HOA Complainers: Put Them To Work
This week's tip comes from a new article that offers four ways
to deal with the owners in your condo or homeowners association
who constantly complain that the board isn't addressing their
The first technique comes from Luigi Rosabianca, the principal
attorney at Rosabianca & Associates in New York City, who
advises condo associations and co-ops.
Luigi observed, "Often when you put people to work, they shut up."
Let's say a couple of owners are complaining that your lobby and
hallways need new carpeting, paint, and wall coverings, and they
insist it will cost only $500 to transform the entire area. You,
however, believe your association has more pressing needs and
limited funds--and that the improvements these owners want will
cost much more than they believe.
"If these people are so committed to the aesthetics of the lobby
and hallways," Luigi suggests, "the board could set up an
auxiliary committee in charge of changing the lobby and hallways,
and one of those people could be in charge of that committee."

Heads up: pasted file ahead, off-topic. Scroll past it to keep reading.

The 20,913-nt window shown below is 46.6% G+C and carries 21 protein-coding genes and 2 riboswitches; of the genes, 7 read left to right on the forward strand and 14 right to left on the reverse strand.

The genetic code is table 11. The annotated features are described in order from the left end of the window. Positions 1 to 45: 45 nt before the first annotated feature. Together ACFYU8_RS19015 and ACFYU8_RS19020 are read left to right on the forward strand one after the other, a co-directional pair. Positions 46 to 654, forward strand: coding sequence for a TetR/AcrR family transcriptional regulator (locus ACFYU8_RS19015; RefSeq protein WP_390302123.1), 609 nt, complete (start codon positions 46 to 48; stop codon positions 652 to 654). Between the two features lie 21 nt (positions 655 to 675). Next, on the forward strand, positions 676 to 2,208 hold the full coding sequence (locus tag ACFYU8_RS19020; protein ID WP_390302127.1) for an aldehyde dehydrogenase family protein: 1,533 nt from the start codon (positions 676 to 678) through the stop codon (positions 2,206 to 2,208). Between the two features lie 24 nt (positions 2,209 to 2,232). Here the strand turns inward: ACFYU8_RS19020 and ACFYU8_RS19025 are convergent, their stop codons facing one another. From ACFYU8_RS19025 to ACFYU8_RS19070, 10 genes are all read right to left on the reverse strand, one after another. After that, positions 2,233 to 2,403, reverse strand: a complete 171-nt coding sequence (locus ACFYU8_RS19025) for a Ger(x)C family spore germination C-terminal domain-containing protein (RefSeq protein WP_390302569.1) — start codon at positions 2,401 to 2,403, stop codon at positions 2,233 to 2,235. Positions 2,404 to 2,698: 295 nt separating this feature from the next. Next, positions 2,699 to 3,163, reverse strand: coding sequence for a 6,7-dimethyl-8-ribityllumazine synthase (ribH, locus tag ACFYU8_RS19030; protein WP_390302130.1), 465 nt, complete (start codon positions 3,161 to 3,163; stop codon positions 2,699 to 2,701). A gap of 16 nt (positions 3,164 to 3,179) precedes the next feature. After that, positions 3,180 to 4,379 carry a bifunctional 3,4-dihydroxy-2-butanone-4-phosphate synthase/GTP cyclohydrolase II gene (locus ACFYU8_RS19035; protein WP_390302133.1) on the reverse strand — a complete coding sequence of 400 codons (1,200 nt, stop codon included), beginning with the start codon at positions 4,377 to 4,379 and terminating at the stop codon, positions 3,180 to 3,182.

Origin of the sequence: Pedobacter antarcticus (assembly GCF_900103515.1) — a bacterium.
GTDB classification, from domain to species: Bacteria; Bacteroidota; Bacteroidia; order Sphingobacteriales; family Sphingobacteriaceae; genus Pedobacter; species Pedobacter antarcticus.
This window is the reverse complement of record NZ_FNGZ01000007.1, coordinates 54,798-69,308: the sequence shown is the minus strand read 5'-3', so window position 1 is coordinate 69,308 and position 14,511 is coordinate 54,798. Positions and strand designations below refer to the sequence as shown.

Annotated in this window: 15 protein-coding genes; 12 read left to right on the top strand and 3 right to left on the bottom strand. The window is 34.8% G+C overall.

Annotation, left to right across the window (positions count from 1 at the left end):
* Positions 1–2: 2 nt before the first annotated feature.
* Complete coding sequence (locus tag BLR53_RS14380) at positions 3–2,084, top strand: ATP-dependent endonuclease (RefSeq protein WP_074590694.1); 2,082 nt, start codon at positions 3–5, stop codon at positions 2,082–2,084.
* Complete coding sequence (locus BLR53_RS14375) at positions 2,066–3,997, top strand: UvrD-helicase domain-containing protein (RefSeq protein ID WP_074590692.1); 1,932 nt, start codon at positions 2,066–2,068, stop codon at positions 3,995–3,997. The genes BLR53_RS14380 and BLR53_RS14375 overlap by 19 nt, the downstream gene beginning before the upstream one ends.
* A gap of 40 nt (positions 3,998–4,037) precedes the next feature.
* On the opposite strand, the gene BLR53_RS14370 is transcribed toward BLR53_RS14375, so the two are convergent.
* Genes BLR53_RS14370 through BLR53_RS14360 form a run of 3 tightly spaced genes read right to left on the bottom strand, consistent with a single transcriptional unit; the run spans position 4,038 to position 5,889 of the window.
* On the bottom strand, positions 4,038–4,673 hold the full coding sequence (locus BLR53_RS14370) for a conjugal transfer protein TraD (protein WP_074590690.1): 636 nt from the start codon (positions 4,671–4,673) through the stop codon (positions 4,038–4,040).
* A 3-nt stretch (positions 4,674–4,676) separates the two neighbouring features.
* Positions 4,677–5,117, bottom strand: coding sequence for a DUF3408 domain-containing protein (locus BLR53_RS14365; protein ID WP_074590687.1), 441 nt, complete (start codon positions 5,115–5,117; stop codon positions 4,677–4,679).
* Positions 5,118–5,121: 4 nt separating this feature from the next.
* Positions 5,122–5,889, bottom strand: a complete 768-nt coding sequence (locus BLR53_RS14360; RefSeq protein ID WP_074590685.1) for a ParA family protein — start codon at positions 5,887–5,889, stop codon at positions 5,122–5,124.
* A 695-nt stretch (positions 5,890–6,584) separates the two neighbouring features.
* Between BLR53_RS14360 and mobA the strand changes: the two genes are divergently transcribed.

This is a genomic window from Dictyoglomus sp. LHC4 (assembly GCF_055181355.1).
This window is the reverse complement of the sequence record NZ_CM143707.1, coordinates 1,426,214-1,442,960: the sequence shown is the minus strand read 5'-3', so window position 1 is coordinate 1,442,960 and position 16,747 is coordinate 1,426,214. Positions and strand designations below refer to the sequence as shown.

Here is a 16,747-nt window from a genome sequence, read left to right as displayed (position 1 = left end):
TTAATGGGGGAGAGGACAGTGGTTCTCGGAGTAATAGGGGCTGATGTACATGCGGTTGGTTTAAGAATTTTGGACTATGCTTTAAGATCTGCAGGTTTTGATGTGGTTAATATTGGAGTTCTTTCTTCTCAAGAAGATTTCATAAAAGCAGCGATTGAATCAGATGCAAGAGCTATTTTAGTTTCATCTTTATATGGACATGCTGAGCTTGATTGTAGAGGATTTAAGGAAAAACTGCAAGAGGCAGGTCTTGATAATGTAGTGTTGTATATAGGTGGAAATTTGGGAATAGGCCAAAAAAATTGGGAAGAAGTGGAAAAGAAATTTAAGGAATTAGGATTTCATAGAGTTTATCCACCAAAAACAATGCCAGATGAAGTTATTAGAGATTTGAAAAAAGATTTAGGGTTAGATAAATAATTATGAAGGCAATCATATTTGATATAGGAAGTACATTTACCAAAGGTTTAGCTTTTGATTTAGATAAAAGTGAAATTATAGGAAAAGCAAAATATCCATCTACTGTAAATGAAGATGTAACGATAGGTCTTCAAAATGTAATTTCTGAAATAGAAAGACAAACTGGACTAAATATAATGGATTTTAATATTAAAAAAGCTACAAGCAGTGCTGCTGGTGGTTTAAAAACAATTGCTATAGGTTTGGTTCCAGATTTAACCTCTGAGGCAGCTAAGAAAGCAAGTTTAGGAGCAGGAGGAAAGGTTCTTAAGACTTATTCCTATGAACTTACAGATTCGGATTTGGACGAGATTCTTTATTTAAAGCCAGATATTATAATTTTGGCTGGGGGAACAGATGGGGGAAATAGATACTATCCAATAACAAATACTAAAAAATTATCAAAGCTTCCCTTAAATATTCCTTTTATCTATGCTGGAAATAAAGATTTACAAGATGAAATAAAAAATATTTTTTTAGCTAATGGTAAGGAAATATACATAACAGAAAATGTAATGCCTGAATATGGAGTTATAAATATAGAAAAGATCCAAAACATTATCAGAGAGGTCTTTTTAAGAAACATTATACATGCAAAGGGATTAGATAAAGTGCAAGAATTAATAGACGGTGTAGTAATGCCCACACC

"I think it becomes a point of perspective. The owners'
perspective is that they see board members in the hallways, and
it seems as though the board does nothing. They don't realize how
many e-mails, letters, and hours are donated behind the scenes to
running the building. Once these people see what's involved by
being put to work, they'll change their tune."
With this approach, the board wins no matter what happens. If
the owners continue to slack and produce nothing, the next time
they complain, you can point out that you're interested in
hearing their proposals and wonder when they'll be ready to
If they do the legwork you've asked, you've lessened your burden.
In addition, if you're right that the improvements will cost much
more than they thought, you've made your point without arguing.
To read three additional techniques for dealing with complaining
do-nothings, check out our new article, HOA Board Headaches: 4 Techniques to Quiet Complaining Slackers